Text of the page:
I thought it was interesting in the lecture on Tuesday when we talked about collaborating with international scientists to create from scratch new sustainable materials through a fermentation process. She took inert to living matter. She brews tea adding sugar then pours it into a growth bath then adds the living organism and acids, then you can recycle some of the liquid. Bacteria are feeding on the sugar nutrients on the liquid, sticking together giving a sheet on surface in a few weeks an inch in thickness forming seams. Iron oxidation using food and vegetable staining and using indigo to make it anti microbial all able to color certain garments. I thought that entire process and how it is using all natural things was super innovative.
I think responsibility mapping is a really good thing, the way that it very clearly separates the responsibilities within the supply chain makes it easy to see what each part of the process is contributing or not. In the role of bringing about change to some sustainability problems, I would like to think I am pretty good at brainstorming ideas, so maybe doing that. Being someone who is constantly looking for different ways to do things or create something.
I thought the reading about Titanistad was really interesting in the way that the author Jim Tull connected a historical event to the consumerism culture that we have become. I think it is very important that he pointed out the possibility of a collapse created by lack of sustainability and innovation. He urges us to sustain the ecological viability of our planet due to systemic gluttony that is eating away at the lessening amount of earth created resources.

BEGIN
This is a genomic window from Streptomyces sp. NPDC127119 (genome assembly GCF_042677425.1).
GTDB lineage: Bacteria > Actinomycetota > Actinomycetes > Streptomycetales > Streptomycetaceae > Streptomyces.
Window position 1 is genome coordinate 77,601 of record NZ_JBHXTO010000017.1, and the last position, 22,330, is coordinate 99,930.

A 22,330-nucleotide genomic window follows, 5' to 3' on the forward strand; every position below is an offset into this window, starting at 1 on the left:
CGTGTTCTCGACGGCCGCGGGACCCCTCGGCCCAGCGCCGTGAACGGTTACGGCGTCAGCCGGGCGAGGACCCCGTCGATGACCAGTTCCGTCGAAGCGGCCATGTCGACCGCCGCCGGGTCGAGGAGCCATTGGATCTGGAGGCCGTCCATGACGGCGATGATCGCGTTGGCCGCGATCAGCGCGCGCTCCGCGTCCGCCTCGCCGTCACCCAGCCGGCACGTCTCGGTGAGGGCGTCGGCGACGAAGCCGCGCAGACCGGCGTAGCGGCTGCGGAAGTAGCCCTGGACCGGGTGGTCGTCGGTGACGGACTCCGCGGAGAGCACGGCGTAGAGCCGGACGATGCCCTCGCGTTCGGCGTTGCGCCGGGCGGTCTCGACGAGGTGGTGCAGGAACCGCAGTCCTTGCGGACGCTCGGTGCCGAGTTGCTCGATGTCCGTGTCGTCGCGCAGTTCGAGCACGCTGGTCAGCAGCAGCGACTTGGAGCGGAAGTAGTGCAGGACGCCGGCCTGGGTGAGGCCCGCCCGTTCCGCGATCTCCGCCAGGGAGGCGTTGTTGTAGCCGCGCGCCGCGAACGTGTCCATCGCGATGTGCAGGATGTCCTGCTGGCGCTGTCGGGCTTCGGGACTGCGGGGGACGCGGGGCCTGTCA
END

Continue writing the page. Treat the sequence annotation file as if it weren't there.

I thought the discussion about paradigms was quite interesting. I like that it gave a name to the human domination and ideation that the world has unlimited resources by calling it a dominant social paradigm. Calling nature an income rather than an asset. I totally agree that we should place a higher value and respect on the natural worlds ability to create for us. I think it is super relevant that in every aspect of peoples lives that what you see on the outside or the tip of the iceberg is not even a comparison to everything going on below that. I 100% agree that to bring about a paradigm shift in a community there first must be a behavioral shift in the self-narratives. A little change by a large group of people will provide exponential change in the world; people just have to understand that.
I had an extremely tough time focusing during the meditation process; all the little sounds from everyone around me distracted me constantly pulling my focus away from trying to still my mind. However, I try to imagine a future for myself but often times I feel we try to over plan our lives and when things go awry from that plan it causes us distress. I think as long as you know your values and what is most important to you then that is enough. Sustain your happiness, your goals, your dreams, but always keep in mind what that is changing about the world around you.
I am not really sure how I can use biomimicry since I am not a direct creator other than inside of my classes at OSU. I think as I grow in a career eventually and in that position I can incorporate it in the ways that are allowed through my position, but currently I am not really sure. I thought the TED talk that Janine gave was interesting when she talked about that life adds information to matter, giving structure a function that is different without it. I really enjoyed the Neri Oxman illustration and videos of the silkworm. The way that different environments created changed the shape and structure of the worms home. The way that we can truly breathe life into the products and buildings around us, uniting the robotic side of culture as well as what we have been given naturally. Her statement that design inspired nature must happen I believe is so simple and so incredibly true if we wish to sustain our environment.